Wednesday, July 13, 2016

Story of Atahualpa: The Last Emperor of the Inca Empire

   High in the Andes Mountains of Peru, the Inca built a dazzling empire that governed a population of 12 million people. They had no writing system, but they successfully created an elaborate government, great public works, and a brilliant agricultural system. 
   Five years before the Spanish arrival, a devastating war of succession gripped the Inca Empire and this was the beginning if the end.

Most important, the execution of Atahualpa, the last free reigning emperor, marked the end of 300 years of Inca civilization.
  Civil war broke out between Atahualpa and his half-brother Huascar

Born c. 1502, Atahualpa was the younger son of Inca ruler Huayna Capac. At Huayna’s death, the kingdom was divided between his sons, an event that resulted in a bloody civil war. In 1532, Atahualpa’s army defeated the forces of his half-brother Huascar in a battle near Cuzco, but he couldn’t celebrate his victory for long. Atahualpa was consolidating his rule when Pizarro and his 180 soldiers appeared. 
   On August 29, 1533, Atahualpa, the 13th and last emperor of the Incas, died by strangulation at the hands of Francisco Pizarro’s Spanish conquistadors. 

Francisco Pizarro was sent on an expedition of conquest

   Francisco Pizarro was the son of a Spanish gentleman and worked as a swineherder in his youth. He became a soldier and in 1502 went to Hispaniola with the new Spanish governor of the New World colony.

Pizarro served under Spanish conquistador Alonso de Ojeda during his expedition to Colombia in 1510 and was with Vasco Nunez de Balboa when he discovered the Pacific Ocean in 1513.

   Hearing legends of the great wealth of an Indian civilization in South America, Pizarro formed an alliance with fellow conquistador Diego de Almagro in 1524 and sailed down the west coast of South America from Panama.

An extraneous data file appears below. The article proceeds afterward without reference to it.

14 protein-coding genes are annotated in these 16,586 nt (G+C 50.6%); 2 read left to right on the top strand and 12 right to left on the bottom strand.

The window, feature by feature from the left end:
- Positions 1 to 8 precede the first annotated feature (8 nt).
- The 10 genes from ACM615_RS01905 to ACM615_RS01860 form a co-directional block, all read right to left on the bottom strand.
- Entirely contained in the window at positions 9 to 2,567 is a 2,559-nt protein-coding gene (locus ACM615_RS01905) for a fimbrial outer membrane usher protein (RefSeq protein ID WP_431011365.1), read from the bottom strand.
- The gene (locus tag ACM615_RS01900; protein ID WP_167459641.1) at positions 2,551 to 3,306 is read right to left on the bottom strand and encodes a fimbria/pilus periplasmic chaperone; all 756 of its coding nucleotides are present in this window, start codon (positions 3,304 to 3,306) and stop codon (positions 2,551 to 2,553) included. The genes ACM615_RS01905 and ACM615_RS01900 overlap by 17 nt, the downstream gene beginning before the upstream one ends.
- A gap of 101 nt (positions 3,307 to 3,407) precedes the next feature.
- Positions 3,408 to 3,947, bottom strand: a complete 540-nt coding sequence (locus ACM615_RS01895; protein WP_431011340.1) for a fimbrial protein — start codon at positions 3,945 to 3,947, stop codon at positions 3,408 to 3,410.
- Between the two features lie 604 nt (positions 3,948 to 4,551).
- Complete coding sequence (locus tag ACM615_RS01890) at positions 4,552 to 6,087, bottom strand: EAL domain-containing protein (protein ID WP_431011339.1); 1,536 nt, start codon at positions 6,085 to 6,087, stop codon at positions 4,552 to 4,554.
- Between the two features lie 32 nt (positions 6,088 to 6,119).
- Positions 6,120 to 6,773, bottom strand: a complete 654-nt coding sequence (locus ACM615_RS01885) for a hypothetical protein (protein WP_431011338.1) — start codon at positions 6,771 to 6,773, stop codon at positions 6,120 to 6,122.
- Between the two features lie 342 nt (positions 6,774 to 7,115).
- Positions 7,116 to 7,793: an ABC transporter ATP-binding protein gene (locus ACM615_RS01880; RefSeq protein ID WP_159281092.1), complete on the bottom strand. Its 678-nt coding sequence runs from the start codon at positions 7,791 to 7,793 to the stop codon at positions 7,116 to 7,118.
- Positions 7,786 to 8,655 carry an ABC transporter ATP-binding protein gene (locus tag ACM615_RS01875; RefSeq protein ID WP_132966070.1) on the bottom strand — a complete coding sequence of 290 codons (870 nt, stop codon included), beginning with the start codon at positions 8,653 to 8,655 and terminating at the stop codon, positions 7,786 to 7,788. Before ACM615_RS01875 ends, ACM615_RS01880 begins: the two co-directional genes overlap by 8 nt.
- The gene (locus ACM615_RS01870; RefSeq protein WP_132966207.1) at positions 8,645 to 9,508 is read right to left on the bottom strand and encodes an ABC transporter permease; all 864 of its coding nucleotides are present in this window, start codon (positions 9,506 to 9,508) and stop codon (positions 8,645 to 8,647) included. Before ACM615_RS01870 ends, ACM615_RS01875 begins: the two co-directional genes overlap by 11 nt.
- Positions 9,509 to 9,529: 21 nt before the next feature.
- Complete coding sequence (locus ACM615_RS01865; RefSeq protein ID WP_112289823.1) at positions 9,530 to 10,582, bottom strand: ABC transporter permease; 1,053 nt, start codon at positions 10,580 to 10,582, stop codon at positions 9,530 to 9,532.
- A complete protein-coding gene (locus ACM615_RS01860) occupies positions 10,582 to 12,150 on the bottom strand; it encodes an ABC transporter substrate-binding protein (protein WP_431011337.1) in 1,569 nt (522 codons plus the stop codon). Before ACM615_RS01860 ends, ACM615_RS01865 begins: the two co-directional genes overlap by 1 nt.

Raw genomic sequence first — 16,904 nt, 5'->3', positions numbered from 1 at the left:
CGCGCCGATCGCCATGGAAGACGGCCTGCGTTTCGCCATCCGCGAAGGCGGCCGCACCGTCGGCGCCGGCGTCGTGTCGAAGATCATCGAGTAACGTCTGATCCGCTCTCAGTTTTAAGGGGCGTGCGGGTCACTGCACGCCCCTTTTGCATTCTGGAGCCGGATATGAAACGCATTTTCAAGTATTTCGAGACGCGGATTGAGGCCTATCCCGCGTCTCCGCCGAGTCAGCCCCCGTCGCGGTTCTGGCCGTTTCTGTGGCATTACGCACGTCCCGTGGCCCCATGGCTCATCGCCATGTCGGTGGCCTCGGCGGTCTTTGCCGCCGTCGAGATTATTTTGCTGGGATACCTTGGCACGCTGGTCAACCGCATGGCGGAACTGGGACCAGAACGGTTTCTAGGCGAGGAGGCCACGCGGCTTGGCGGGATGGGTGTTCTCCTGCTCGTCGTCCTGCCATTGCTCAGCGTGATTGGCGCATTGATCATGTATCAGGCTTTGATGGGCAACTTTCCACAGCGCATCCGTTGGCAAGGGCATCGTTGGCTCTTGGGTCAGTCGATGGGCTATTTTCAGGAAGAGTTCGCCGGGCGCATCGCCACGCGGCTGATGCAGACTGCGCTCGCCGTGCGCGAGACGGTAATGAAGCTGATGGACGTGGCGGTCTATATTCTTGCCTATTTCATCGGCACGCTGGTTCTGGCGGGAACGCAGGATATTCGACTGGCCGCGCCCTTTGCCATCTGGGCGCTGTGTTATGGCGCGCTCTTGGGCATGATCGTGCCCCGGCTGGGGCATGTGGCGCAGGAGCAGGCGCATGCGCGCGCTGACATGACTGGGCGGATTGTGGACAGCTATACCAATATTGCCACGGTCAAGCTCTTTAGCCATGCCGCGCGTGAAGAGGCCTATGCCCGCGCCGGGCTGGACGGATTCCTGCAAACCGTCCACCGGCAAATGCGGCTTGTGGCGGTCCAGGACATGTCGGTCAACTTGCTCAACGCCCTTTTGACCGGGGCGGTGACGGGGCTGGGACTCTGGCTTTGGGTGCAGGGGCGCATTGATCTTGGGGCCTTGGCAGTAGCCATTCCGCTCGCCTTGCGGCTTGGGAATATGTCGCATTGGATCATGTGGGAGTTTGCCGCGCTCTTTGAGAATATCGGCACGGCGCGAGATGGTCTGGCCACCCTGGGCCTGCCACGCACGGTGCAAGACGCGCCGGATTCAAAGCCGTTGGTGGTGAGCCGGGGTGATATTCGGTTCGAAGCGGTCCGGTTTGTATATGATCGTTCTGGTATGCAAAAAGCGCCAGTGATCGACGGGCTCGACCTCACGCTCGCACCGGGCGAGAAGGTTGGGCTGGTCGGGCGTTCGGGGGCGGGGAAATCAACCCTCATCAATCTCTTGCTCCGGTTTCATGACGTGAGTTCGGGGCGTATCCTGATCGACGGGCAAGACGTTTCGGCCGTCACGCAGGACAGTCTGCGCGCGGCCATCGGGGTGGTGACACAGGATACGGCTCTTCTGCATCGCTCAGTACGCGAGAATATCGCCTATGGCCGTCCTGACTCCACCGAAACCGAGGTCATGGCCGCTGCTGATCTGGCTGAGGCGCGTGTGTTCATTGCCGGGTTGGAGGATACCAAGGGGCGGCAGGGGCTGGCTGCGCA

Returning to Panama, Pizarro planned an expedition of conquest, but the Spanish governor refused to back the scheme. In 1528, Pizarro sailed back to Spain to ask the support of Emperor Charles V. Hernan Cortes had recently brought the emperor great wealth through his conquest of the Aztec Empire, and Charles approved Pizarro’s plan. He also promised that Pizarro, not Almagro, would receive the majority of the expedition’s profits. In 1530, Pizarro returned to Panama.

   In 1531, he sailed down to Peru, landing at Tumbes. He led his army up the Andes Mountains and on November 15, 1532, reached the Inca town of Cajamarca.

   At the time, Atahualpa was enjoying the hot springs in Cajamarca. He was preparing for his march on Cuzco, the capital of his brother’s kingdom.

Pizarro lured Atahualpa into a trap

   Pizarro invited Atahualpa to attend a feast in his honor, and the emperor accepted. Having just won one of the largest battles in Inca history, and with an army of 30,000 men at his disposal, Atahualpa thought he had nothing to fear from the bearded white stranger and his 180 men. Pizarro, however, planned an ambush, setting up his artillery at the square of Cajamarca.